Consider nutritious protein choices that can be baked or grilled in a matter of minutes along with things like roasted veggies, salads and wholegrain carbohydrates like brown rice or pasta.

If you are preparing any meals in advance, think about those options that could be used throughout the week like Bolognese sauce to serve with pasta on one day and then in multigrain burritos with a choice of healthy fillings on another. By using this simple strategy, you can cook in advance without your family having to eat the same dish at multiple points throughout the week.

Pack in the nutrients

If getting your child and the rest of the family to eat their 5-a-day is a challenge, think about smart ways to get veggies, fruits and other superfoods into the meals you prepare. By chopping veggies into teeny-tiny pieces and adding them to things like casseroles, sauces, soups and stews or by tossing them into smoothies, you can sneak in some additional nutrients and add to your child’s repertoire.

Fruit can also be added to recipes as a natural sweetener, so get creative with ways to incorporate chopped pineapple into curries, sliced apple into stews or mashed banana into your baking.  

Get family and child minders on board

One of the greatest bug-bears faced by parents is that their children’s healthy eating habits fall by the wayside when family members or child minders are on duty.

To combat this, you may want to set aside the meals and snacks that you would like served to your child while you are out. Make your boundaries known when it comes to healthy eating in the household and the same goes for indulging in treats.

By getting everyone on board, your child will gain a clearer understanding of when and where treats are and aren’t allowed (even if it means your toddler erupting into a full-blown tantrum when demanding a chocolate from the pantry mid-week!).

Practice what you preach

Parents and other family members need to set the example through the same healthy eating habits, only indulging in sweet treats at set times or occasions. You can hardly expect your little one to eat their plate of veggies when other family members avoid them like the plague!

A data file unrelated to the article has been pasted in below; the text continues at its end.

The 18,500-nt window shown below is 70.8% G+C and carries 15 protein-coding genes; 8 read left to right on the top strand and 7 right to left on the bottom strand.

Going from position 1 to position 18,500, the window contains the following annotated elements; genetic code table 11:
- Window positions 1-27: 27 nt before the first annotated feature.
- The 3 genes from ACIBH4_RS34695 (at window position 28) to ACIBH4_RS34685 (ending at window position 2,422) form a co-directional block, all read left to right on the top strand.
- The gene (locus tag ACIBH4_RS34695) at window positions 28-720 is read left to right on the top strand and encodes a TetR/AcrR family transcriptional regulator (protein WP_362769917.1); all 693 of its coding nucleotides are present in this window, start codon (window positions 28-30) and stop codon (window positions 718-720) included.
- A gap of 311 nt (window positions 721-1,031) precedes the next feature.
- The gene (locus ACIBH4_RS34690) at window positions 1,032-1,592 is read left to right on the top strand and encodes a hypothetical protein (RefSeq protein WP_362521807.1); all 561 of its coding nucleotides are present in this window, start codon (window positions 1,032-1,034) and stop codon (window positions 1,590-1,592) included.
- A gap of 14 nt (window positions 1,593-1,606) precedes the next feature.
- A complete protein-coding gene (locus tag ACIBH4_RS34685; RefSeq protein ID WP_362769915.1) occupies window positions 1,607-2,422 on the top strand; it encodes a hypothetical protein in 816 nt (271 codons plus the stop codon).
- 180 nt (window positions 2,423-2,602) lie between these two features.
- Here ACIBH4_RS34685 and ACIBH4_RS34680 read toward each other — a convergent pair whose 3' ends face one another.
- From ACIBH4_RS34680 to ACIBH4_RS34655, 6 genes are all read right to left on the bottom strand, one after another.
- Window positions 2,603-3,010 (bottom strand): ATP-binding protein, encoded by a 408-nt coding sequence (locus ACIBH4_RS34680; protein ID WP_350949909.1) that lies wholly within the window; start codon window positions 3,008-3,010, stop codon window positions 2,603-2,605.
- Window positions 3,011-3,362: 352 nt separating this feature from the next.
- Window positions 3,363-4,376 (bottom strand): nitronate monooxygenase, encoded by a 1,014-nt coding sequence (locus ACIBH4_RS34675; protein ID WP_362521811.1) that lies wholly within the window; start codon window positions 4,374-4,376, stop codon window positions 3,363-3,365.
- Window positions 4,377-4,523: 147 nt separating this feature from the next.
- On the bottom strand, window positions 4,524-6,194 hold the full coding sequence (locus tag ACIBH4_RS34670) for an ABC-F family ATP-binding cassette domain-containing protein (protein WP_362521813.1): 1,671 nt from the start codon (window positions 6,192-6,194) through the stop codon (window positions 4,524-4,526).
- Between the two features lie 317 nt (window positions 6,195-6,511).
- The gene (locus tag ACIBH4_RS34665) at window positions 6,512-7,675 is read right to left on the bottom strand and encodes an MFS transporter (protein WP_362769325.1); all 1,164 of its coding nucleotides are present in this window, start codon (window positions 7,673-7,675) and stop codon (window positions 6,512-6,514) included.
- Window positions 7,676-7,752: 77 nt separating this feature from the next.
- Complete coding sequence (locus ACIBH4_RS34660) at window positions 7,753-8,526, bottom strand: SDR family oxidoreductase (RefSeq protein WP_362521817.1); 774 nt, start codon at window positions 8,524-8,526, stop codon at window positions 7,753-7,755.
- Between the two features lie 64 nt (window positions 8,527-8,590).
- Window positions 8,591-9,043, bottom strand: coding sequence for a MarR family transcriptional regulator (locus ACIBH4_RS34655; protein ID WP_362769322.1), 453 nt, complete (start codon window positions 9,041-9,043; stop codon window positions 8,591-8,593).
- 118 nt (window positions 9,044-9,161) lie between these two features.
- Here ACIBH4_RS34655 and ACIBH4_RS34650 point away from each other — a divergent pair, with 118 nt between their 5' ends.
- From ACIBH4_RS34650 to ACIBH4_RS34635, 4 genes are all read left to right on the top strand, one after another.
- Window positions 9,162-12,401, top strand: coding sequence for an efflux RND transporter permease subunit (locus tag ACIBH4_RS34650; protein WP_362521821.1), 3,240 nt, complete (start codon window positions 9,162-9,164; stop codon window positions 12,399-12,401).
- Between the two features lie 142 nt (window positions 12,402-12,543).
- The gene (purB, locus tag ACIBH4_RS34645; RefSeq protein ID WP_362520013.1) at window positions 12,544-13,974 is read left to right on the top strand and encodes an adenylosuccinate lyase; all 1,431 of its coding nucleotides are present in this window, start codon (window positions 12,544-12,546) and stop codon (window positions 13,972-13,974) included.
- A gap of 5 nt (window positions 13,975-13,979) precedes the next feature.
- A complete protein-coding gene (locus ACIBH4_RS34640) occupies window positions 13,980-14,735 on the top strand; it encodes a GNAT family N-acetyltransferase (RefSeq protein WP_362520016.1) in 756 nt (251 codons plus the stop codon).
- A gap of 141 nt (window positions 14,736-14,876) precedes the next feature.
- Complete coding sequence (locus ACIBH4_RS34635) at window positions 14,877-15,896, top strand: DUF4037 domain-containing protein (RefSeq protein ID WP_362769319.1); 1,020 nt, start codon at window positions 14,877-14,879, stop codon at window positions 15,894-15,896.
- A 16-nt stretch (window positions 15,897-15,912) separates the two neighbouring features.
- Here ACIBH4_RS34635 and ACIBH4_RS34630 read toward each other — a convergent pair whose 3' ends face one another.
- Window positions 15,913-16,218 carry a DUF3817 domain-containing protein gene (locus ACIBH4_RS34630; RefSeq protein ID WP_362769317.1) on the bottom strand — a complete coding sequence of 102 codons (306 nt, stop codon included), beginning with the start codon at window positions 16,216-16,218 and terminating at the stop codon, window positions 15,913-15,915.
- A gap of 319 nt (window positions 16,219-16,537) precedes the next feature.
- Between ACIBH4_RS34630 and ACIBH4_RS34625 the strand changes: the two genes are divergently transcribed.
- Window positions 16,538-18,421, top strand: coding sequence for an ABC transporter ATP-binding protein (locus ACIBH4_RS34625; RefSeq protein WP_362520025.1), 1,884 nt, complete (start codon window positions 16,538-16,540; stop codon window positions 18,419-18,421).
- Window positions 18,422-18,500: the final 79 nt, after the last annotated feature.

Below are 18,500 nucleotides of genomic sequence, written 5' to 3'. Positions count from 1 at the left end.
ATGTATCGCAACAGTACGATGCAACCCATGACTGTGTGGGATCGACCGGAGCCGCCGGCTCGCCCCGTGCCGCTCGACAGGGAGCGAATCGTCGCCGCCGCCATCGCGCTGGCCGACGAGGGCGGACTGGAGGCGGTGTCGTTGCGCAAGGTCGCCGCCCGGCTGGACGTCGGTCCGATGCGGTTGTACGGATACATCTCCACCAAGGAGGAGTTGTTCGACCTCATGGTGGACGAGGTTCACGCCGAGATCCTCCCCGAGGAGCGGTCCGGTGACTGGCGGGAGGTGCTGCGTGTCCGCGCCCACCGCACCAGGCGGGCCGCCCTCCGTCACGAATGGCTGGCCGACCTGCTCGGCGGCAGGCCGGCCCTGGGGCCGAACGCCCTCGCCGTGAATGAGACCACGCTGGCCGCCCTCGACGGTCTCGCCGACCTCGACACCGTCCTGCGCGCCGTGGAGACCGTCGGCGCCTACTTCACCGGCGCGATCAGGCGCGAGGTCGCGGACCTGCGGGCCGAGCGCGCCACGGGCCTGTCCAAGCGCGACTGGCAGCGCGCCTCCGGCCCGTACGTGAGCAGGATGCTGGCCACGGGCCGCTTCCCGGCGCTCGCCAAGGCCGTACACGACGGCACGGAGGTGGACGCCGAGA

Remember that your child’s habits are directly influenced by your own choices and those portrayed in your home. Consistency is going to be key when it comes to instilling healthy eating habits, especially where headstrong little ones are concerned.

Keep the stress out of it

Many parents become overly fixated with trying to get their kids to eat healthy meals but what happens is that stress and pressure plague mealtimes. Whether tactics are severe or slightly subtler, such behaviour from parents has been seen to have a negative impact on their children now and later in life. Remember that mealtimes should be a happy time for the entire family and should never become a battleground.

Parents need to accept that there is no such thing as ‘perfect’ and that mealtimes will most likely get messy and rushed along the way. There will be days when you are late at work, days you are exhausted and days that your child simply isn’t in the mood to eat the gourmet meal you’ve created especially for him.

My advice when it comes to finding healthy eating habits for busy parents:

For those moments do your best to give them something that they will enjoy in a way that is as nutritious as possible and remember that being fluid in your approach to mealtimes is going to be the answer. Instead of stressing about your less-than-perfect reality, rather focus on establishing a healthy dynamic in your household around mealtimes, and strive to find solutions that are compatible with your and your family’s daily realities.